Skip to main content

Table 1 Reported cold injuries in a variety of conflicts throughout history

From: Lessons from history: morbidity of cold injury in the Royal Marines during the Falklands Conflict of 1982

Circa 400 BC Armenia (Xenophon) ‘Cold’ cause of approximately 6,000 (60%) casualties
218 BC Hannibal crossing the Alps 19,000 (50%) survived from 38,000
1719 Swedish/Norwegian 3,700 Swedish dead from a force of 5,000; 600 permanently crippled from frostbite
1778 American War of Independence Up to 10% of casualties in some battles
1812 Napoleonic/Russian campaign 100,000 KIA; 200,000 DNBI (majority from cold injury and hypothermia); 12,000 men from the 12th Division all perished except for 350
1854–1856 Crimean War 2,000 cold injured out of 50,000
1861–1865 American Civil War 15,000 cold injury casualties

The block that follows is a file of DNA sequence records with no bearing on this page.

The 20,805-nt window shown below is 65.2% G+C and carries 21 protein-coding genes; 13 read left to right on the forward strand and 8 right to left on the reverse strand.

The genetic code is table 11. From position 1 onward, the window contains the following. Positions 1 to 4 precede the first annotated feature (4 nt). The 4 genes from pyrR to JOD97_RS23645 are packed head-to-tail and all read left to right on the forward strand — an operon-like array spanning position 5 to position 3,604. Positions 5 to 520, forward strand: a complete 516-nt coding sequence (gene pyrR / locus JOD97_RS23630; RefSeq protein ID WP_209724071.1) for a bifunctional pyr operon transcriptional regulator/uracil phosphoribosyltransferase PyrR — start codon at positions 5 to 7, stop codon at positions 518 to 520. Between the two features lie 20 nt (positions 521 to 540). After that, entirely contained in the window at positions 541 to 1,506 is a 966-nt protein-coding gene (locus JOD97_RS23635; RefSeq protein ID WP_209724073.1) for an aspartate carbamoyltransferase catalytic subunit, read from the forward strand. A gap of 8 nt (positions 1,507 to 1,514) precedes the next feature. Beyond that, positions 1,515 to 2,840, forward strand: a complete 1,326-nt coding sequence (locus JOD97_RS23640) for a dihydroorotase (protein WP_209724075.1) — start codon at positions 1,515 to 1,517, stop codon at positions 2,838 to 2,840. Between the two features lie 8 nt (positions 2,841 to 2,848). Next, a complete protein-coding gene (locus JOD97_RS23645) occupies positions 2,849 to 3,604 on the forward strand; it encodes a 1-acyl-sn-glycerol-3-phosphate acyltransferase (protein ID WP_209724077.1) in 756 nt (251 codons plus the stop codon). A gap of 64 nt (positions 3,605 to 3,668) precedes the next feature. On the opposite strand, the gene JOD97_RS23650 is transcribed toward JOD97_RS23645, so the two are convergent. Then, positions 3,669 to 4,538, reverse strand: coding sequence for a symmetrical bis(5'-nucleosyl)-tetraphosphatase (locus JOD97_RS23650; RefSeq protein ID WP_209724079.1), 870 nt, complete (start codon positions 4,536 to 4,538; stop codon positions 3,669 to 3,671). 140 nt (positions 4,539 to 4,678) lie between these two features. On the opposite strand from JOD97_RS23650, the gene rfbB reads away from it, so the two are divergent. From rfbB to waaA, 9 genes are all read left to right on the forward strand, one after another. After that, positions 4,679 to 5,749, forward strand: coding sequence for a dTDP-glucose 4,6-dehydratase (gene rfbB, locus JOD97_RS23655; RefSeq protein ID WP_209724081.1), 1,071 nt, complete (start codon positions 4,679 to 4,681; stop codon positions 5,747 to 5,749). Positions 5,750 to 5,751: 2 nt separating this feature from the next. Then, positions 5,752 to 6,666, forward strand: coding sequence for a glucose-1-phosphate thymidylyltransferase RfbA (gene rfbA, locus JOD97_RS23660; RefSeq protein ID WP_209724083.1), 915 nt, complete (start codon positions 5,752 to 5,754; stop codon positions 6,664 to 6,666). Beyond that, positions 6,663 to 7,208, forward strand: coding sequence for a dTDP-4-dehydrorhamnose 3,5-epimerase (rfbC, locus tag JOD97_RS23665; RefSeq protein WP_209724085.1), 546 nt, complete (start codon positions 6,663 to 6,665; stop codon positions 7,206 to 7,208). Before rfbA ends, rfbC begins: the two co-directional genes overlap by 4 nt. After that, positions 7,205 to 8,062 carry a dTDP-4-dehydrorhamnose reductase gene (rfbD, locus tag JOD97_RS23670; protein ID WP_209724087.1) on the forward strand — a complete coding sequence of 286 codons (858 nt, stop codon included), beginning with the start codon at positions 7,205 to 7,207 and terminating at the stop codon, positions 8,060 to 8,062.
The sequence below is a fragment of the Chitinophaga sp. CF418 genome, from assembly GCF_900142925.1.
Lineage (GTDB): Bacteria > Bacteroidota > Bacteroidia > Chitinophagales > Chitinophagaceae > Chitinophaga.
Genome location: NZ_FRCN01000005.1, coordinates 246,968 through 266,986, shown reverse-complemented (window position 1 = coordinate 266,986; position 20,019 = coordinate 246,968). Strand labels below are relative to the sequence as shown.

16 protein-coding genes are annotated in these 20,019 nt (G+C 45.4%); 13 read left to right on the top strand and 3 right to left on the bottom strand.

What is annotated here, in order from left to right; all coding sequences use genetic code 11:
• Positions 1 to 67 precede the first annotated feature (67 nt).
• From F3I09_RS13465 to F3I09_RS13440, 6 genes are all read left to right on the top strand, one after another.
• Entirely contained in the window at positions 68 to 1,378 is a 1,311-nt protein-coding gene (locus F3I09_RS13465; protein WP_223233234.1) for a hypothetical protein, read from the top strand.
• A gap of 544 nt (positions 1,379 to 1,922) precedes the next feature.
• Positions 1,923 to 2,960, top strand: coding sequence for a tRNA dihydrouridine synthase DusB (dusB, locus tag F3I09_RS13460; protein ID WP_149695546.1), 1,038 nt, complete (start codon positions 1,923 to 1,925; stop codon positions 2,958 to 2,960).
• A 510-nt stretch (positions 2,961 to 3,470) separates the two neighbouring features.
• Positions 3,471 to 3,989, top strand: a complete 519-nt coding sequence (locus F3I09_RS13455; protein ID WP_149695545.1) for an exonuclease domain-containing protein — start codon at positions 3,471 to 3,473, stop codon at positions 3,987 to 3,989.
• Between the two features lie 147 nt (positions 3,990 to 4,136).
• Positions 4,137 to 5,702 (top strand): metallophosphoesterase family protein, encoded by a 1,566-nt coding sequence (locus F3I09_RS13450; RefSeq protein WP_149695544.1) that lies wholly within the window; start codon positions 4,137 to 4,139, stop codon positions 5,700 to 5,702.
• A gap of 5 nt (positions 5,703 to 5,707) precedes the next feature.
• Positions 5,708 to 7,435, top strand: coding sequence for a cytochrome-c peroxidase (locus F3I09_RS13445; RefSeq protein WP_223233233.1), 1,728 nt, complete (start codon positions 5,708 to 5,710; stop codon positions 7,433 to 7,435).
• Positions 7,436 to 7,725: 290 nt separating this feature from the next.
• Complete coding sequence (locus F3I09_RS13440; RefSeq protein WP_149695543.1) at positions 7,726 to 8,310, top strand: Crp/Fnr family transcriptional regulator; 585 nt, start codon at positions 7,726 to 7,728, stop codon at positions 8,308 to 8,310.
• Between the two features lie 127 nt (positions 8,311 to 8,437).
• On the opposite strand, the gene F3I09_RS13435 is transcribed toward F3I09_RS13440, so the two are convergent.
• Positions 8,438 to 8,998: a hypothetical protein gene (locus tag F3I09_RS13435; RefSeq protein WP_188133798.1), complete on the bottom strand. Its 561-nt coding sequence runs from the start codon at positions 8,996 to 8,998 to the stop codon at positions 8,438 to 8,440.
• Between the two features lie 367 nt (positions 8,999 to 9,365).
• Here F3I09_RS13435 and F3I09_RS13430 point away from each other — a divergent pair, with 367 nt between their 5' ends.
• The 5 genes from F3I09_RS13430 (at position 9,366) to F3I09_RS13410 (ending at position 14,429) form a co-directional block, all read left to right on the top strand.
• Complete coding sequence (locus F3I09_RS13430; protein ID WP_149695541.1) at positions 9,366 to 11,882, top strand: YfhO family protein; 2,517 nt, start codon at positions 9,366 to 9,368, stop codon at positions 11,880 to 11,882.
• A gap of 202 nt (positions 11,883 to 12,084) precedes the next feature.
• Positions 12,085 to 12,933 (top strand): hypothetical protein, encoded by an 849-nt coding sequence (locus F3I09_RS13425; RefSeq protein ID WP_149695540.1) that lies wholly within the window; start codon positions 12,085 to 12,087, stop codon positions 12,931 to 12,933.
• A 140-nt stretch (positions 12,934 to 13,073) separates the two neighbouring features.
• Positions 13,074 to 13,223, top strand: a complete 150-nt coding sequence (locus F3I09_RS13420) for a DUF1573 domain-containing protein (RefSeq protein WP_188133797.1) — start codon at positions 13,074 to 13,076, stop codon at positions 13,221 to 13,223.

1870–1871 Franco/Prussian 1,450 CI
1899–1902 Boer War ‘Many with cold injuries’
1904–1905 Russo/Japanese ‘Staggering numbers’
1912 Balkans ‘Many cold casualties’
1914–1918 World War I British 115,361; French 79,000; Italians 38,000; Germans (number unknown) but had special hospitals dedicated to treating cold injuries (distinction between freezing and non-freezing injury, ‘Trench Foot’, was first made)
1939–1945 World War II Western Europe: British 500; Americans 91,000
Italian campaign, winter 1943–1944: British 102 cold injury casualties (ratio 1:45);
Americans 4,560 (ratio 1:4)
At sea, ‘Immersion Foot’ was first described
Russian Front: Germans massive casualties (special cold injury hospitals)
   Attu (Aleutians): US Marines 1,200 in a 15-day period of conflict with a ratio of 1:1 with battle casualties